By 1836, the clay Reusi Dat Ton statues created by order of King Rama I had deteriorated. To replace these, King Rama III commissioned the creation of 80 new Reusi Dat Ton statues. Each statue depicted a different Reusi performing a specific Reusi Dat Ton technique. For each statue there was a corresponding marble tablet upon which was etched a poem describing the technique and it’s curative effect. These poems were composed by various important personalities of the day. Princes, monks, government officials, physicians, poets, and even the King himself contributed verses. The original plan was to cast the statues with an alloy of zinc and tin, but unfortunately only the more perishable material stucco was used. The statues were then painted and housed in special pavilions. Over the years most of the original statues have been lost or destroyed. Today only about 20 remain and these are displayed upon two small “Hermit’s Mountains” near the Southern entrance of Wat Po. The marble tablets have been separated from their corresponding statues and are now stored in the pavilion Sala Rai.

Beginning in 2009, the casting of metal Reusi Dat Ton statues was begun. These new statues are gradually appearing in and around the Wat Po Massage School near the Eastern entrance of Wat Po. So now after almost 200 years, Wat Po will soon finally have it’s complete set of 80 metal Reusi Dat Ton statues as originally envisioned by King Rama III.

Textual Sources of Reusi Dat Ton

We may never know what, if any Ancient texts on Reusi Dat Ton may have existed and were lost when the invading Burmese armies destroyed the old Thai capital of Ayutthaya in 1767. Today, the closest thing to an original source text on Reusi Dat Ton is an 1838 manuscript commissioned by Rama III entitled The Book of Eighty Rishis Performing Posture Exercises to Cure Various Ailments. Like other manuscripts of the time, this text was printed on accordion like folded black paper, known in Thai as “Khoi.” This text, popularly known as the Samut Thai Kao features line drawings of the 80 Wat Po Reusi Dat Ton statues along with their accompanying poems. In the introduction, it states that Reusi Dat Ton is a “…system of posture exercises invented by experts to cure ailments and make them vanish away.” (Griswold, 321) This text is housed in the National Library in Bangkok. There are also other editions of this text housed in museums and private collections as well.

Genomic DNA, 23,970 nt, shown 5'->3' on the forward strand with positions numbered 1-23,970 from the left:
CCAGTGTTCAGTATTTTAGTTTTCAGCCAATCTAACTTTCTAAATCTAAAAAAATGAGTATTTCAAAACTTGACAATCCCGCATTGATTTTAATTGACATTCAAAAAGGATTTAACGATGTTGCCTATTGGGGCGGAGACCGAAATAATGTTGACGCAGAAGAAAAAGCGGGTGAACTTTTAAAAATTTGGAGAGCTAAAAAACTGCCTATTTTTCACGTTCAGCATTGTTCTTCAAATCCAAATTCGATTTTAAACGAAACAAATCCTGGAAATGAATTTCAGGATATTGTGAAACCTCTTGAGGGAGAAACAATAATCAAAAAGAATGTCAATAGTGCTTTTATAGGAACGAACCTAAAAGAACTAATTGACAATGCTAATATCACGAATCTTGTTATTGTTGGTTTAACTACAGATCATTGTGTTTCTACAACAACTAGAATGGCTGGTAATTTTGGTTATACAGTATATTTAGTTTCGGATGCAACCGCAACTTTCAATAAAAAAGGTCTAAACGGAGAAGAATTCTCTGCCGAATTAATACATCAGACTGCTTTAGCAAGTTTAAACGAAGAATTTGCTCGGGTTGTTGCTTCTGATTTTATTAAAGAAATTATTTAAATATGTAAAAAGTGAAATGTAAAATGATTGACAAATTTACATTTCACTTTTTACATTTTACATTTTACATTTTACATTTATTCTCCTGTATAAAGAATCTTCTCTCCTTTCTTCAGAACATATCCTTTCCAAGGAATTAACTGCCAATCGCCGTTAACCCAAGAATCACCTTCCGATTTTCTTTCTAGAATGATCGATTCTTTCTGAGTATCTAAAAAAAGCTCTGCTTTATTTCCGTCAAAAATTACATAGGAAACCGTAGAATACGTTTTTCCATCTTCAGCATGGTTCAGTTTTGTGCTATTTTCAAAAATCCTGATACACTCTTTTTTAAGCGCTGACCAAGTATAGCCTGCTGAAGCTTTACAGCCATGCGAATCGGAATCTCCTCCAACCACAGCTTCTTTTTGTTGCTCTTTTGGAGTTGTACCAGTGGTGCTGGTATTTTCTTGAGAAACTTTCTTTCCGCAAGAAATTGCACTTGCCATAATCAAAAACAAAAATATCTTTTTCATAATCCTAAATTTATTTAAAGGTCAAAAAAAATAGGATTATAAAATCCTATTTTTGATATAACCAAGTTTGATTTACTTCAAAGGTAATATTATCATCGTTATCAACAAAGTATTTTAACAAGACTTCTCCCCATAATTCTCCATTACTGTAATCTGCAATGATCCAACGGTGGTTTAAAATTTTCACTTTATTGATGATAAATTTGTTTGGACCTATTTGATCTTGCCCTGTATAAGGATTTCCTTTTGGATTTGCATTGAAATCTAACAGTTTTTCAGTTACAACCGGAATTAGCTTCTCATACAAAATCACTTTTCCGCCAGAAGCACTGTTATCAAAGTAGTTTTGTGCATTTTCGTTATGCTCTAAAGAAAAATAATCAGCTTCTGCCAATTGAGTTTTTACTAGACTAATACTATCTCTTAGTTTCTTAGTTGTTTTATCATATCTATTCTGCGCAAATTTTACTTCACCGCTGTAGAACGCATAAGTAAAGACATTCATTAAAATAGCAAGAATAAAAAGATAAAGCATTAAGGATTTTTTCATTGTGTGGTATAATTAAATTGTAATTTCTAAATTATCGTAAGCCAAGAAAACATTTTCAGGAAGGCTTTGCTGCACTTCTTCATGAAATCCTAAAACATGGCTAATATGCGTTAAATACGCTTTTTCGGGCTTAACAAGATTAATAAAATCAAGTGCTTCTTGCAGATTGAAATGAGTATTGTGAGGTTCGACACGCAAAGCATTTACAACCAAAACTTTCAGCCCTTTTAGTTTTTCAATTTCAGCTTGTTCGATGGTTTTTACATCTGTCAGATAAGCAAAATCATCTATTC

The Benefits of Reusi Dat Ton

In both the Samut Thai Kao and The Book of Medicine, the texts not only describe the techniques, but also ascribe a therapeutic benefit to each pose or exercise. Some poems describe specific ailments while others use Sanskrit Ayurvedic medical terminology.

Some of the ailments mentioned include; abdominal discomfort and pain, arm discomfort, back pain, bleeding, blurred vision, chest congestion, chest discomfort and pain, chin trouble, chronic disease, chronic muscular discomfort, congestion, convulsions, dizziness and vertigo, dyspepsia, facial paralysis, fainting, foot cramps, pain and numbness, gas pain, generalized weakness, generalized sharp pain, headache and migraine, hand discomfort, cramps and numbness, heel and ankle joint pain, hemorrhoids, hip joint problems, joint pain, knee pain and weakness, lack of alertness, leg discomfort, pain and weakness, lockjaw, low back pain, lumbar pain, muscular

cramps and stiffness, nasal bleeding, nausea, neck pain, numbness, pelvic pain, penis and urethra problems, scrotal distention, secretion in throat, shoulder and scapula discomfort and pain, stiff neck, thigh discomfort, throat problems, tongue trouble, uvula spasm, vertigo, waist trouble, wrist trouble, vomiting, and waist discomfort.